The University of Virginia’s Curry School of Education has been selected to join 100Kin10, a national network coordinating and accelerating efforts to bring 100,000 new excellent science, technology, engineering, and math (STEM) teachers into schools by 2021.
Organizations are accepted as 100Kin10 partners following a rigorous vetting process conducted by a team of partner reviewers and a national selection panel of experts
in education and STEM.
According to 100kin10, the Curry School was accepted because of the strength and significance of its commitment, organizational capacity and leadership, and its ability and desire to contribute to the 100Kin10 goal and network.
The review panel specifically called out the Curry School’s work to fulfill a critical need in STEM education – developing skilled teachers who can effectively integrate engineering experiences into precollege classrooms.
Jennifer Chiu, assistant professor specializing in STEM education, leads the effort at the Curry School to produce more teachers that can incorporate engineering design approaches into their instruction.
“Our involvement with 100kin10 reflects our commitment to develop outstanding teachers that exemplify best practices in STEM education,” Chiu said. “Engineering can make mathematics and science relevant to students, and engage students in creating innovative solutions to meaningful problems. With our colleagues in the School of Engineering and Applied Sciences, we are excited to develop excellent engineering teacher education experiences. ”
The Curry School joins over 280 of the country’s top businesses, nonprofits, foundations, and academic institutions, including the John D. and Catherine T. MacArthur Foundation, Google, the William and Flora Hewlett Foundation, Harvard Graduate School of Education, the University of California System, the University of Pennsylvania Graduate School of Education, and many more.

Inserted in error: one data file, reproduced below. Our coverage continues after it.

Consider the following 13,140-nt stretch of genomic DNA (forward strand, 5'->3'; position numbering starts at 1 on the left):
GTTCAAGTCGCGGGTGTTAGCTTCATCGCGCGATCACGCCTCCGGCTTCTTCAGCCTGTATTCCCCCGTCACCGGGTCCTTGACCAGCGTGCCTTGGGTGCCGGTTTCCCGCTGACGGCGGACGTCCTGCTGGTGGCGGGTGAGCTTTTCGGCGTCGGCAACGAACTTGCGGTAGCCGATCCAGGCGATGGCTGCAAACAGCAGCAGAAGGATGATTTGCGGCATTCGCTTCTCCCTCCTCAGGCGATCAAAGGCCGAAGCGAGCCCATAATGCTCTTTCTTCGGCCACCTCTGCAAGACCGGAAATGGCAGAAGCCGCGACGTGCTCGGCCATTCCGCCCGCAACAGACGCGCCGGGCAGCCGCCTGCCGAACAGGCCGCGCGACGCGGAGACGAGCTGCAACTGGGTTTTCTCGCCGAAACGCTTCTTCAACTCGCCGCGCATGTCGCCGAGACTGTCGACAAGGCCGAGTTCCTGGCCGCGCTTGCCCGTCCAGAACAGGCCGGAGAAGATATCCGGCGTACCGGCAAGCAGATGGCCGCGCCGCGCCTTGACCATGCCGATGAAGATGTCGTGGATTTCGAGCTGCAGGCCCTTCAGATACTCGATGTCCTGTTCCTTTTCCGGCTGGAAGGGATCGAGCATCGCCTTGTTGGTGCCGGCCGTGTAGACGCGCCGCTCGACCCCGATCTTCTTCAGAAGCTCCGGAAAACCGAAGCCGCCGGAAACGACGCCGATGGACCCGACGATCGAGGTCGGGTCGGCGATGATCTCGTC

The incoming class of 49 partners, the organization’s largest to date, comes at a pivotal point in 100Kin10’s growth as they reach a halfway mark since President Obama’s call for 100,000 more and better STEM educators in his 2011 State of the Union address, a charge recently echoed in the White House’s “Computer Science for All” initiative.
“STEM is at the core of the most pressing challenges of the 21st century. To solve them, we need to activate all the brainpower and diverse experiences of our nation’s most precious natural resource: its people. Without excellent STEM teachers inspiring all of our nation’s youth, this challenge will continue to allude us,” said 100Kin10 co-founder and Executive Director Talia Milgrom-Elcott. “100Kin10 partners are bringing their individual passion, strengths, ideas, and resources to create solutions and together forge a path forward to reach the goal of 100,000 excellent STEM teachers.”
100Kin10 partners have access to exclusive research, learning, innovation, and funding opportunities, all designed to foster collaborative problem-solving and support partners to fulfill their ambitious commitments and overcome the system-level challenges to achieving 100Kin10’s shared goal.
A complete list of partners—with new partners highlighted—appears below and is also available on the 100Kin10 website.